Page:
Devised with the overarching aim of overcoming existing limitations and providing functional, generalisable data to inform contemporary clinical practice and research, the UK’s Haematological Malignancy Research Network (HMRN) was established at the University of York by ECSG researchers and NHS clinicians in 2004.
The World Health Organization's 2001 classification of tumours of haematopoietic and lymphoid tissues, which defined over 100 subtypes, has been rapidly adopted into clinical practice.
However, the classification posed significant challenges for national cancer registries. Many have struggled to capture the data required for implementation, and are continuing to report using historical groupings that have no relevance to modern clinical practice, commissioners, patients, or researchers.
The problem has been recognised by the National Institute for Health and Care Excellence (NICE), which commented: “There are no precise and reliable figures for incidence and survival rates for the different forms of haematological cancers in England and Wales."
The European Cancer Registry (EUROCARE ) also noted the issues, stating that “the evolving classification and poor standardization of data collected on haematological malignancies vitiate the comparisons of disease incidence and survival over time and across regions."
Devised with the overarching aim of overcoming existing limitations and providing functional, generalisable data to inform contemporary clinical practice and research, the UK’s Haematological Malignancy Research Network (HMRN) was established at the University of York by researchers and NHS clinicians in 2004.
With centralised diagnostics covering a unified clinical network, HMRN’s catchment population of ~4 million in 14 hospitals has a similar socio-demographic structure to the UK as a whole.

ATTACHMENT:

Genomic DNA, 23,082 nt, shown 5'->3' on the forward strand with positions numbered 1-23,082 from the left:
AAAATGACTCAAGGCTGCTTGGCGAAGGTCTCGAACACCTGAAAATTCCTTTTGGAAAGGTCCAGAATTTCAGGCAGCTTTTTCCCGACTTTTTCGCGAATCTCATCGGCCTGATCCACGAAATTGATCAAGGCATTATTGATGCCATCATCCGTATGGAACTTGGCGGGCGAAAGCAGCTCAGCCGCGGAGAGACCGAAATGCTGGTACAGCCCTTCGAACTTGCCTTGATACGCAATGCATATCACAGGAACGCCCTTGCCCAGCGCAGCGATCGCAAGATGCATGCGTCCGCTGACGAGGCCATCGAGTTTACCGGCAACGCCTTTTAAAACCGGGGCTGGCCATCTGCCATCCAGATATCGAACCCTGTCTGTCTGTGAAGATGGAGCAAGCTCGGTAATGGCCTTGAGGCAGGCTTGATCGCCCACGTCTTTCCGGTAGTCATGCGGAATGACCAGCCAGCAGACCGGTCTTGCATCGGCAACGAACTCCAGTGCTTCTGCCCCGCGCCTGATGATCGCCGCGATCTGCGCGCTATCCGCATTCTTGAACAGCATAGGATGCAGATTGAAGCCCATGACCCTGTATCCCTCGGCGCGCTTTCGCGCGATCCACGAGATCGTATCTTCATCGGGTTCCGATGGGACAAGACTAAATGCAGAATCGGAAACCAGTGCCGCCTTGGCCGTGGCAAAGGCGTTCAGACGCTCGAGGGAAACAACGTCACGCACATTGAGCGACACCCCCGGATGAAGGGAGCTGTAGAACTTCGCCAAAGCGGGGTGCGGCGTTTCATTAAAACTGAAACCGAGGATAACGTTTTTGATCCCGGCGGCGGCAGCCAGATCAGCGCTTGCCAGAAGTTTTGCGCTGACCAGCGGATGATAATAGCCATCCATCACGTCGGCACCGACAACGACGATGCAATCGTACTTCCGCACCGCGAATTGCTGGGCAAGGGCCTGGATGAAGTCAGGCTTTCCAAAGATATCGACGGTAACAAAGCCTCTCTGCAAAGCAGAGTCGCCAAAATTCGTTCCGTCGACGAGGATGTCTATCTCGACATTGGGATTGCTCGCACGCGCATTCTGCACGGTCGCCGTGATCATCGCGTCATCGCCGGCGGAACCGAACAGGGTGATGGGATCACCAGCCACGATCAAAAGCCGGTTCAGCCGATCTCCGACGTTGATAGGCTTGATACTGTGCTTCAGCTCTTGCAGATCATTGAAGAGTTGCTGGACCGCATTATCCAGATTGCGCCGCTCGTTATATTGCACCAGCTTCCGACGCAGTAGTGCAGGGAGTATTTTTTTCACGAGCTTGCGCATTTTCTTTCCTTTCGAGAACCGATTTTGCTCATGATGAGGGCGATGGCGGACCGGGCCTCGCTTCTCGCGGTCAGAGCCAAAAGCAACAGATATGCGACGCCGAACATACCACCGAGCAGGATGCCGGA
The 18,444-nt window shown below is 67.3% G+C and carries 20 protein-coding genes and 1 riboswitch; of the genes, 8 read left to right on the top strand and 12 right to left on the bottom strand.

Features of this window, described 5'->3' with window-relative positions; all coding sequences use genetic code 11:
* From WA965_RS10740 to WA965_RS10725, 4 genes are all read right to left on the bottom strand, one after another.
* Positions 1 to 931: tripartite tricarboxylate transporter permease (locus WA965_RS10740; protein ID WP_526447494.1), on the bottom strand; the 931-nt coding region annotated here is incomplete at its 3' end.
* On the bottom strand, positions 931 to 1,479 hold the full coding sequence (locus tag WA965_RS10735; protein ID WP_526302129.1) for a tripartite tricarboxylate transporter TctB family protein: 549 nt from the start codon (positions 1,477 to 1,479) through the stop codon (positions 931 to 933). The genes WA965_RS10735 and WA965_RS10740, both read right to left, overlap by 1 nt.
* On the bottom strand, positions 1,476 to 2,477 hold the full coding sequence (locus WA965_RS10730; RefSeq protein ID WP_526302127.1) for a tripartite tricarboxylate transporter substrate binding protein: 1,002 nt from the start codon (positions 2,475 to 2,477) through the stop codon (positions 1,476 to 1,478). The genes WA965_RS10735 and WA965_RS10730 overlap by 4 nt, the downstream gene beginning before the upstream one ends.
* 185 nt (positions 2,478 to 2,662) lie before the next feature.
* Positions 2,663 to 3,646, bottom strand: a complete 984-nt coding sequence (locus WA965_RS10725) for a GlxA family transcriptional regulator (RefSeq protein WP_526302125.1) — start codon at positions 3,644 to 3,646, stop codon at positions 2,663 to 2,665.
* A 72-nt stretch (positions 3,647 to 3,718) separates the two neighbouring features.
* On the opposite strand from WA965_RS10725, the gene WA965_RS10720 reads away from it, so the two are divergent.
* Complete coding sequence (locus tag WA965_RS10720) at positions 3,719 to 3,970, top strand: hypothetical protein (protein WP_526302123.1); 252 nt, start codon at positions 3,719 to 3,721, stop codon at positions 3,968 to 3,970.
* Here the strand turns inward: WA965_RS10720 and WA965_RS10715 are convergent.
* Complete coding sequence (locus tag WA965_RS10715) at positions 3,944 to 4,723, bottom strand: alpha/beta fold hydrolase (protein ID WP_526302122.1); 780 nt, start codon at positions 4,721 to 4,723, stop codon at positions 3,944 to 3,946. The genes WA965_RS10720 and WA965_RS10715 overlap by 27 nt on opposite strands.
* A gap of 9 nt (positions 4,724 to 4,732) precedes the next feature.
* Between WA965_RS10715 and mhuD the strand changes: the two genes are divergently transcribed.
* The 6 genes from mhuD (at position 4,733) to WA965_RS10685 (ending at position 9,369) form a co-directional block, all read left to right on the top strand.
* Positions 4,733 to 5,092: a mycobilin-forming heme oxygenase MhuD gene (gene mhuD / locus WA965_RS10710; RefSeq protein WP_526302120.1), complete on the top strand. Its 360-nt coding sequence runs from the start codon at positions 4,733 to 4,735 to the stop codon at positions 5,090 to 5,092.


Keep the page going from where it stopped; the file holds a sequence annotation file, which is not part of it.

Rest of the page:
Capturing biological, clinical, treatment and outcome data on all patients with pathologically conformed haematological malignancies (irrespective of age, prognosis and treatment intent) to clinical trial standards, HMRN operates on a legal basis that permits all patients to be followed through local and national NHS systems until death, regardless of consent.
HMRN’s maturing longitudinal data, coupled with its capacity to adapt to changing diagnostic and treatment categorisations, provides an unparalleled, real-world contemporary resource to address emergent questions of concern to researchers, clinicians, commissioners and regulators, policymakers and patients.
Population-based data is required not only to inform aetiological hypotheses and plan healthcare services, but also to monitor the impact of therapeutic change in the general patient population.
This need is particularly pertinent in fast-moving areas like haemato-oncology where treatment protocols are subject to rapid change, and trials are restricted to specific patient groups (usually common subtypes and younger fitter patients).
Accordingly, with research spanning the whole patient pathway, from disease determinants through to diagnosis, treatment and outcome, the ‘real-world’ evidence produced by HMRN also contributes to:
- NHS decision making
- national cancer statistics
- UK clinical guidance and policy decisions
- patient and public information.